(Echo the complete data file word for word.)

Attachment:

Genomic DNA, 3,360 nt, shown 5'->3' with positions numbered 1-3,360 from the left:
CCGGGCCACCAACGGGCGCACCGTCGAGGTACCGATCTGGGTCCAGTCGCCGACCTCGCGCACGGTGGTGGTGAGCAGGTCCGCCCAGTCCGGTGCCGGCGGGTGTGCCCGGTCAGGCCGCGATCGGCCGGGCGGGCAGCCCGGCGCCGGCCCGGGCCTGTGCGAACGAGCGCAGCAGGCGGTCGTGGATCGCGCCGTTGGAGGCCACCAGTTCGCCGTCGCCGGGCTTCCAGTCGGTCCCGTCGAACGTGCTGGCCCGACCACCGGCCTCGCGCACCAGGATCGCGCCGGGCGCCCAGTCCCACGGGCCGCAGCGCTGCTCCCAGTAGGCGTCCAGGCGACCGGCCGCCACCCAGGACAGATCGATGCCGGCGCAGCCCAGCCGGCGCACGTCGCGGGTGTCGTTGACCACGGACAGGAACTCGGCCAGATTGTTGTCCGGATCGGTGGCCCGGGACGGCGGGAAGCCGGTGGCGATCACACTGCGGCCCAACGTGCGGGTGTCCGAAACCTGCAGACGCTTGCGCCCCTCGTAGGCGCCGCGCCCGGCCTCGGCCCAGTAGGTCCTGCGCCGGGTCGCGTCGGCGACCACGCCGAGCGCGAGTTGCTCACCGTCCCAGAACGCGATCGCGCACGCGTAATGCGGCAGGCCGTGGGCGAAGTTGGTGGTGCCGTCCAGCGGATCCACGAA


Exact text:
Genomic DNA, 3,360 nt, shown 5'->3' with positions numbered 1-3,360 from the left:
CCGGGCCACCAACGGGCGCACCGTCGAGGTACCGATCTGGGTCCAGTCGCCGACCTCGCGCACGGTGGTGGTGAGCAGGTCCGCCCAGTCCGGTGCCGGCGGGTGTGCCCGGTCAGGCCGCGATCGGCCGGGCGGGCAGCCCGGCGCCGGCCCGGGCCTGTGCGAACGAGCGCAGCAGGCGGTCGTGGATCGCGCCGTTGGAGGCCACCAGTTCGCCGTCGCCGGGCTTCCAGTCGGTCCCGTCGAACGTGCTGGCCCGACCACCGGCCTCGCGCACCAGGATCGCGCCGGGCGCCCAGTCCCACGGGCCGCAGCGCTGCTCCCAGTAGGCGTCCAGGCGACCGGCCGCCACCCAGGACAGATCGATGCCGGCGCAGCCCAGCCGGCGCACGTCGCGGGTGTCGTTGACCACGGACAGGAACTCGGCCAGATTGTTGTCCGGATCGGTGGCCCGGGACGGCGGGAAGCCGGTGGCGATCACACTGCGGCCCAACGTGCGGGTGTCCGAAACCTGCAGACGCTTGCGCCCCTCGTAGGCGCCGCGCCCGGCCTCGGCCCAGTAGGTCCTGCGCCGGGTCGCGTCGGCGACCACGCCGAGCGCGAGTTGCTCACCGTCCCAGAACGCGATCGCGCACGCGTAATGCGGCAGGCCGTGGGCGAAGTTGGTGGTGCCGTCCAGCGGATCCACGAA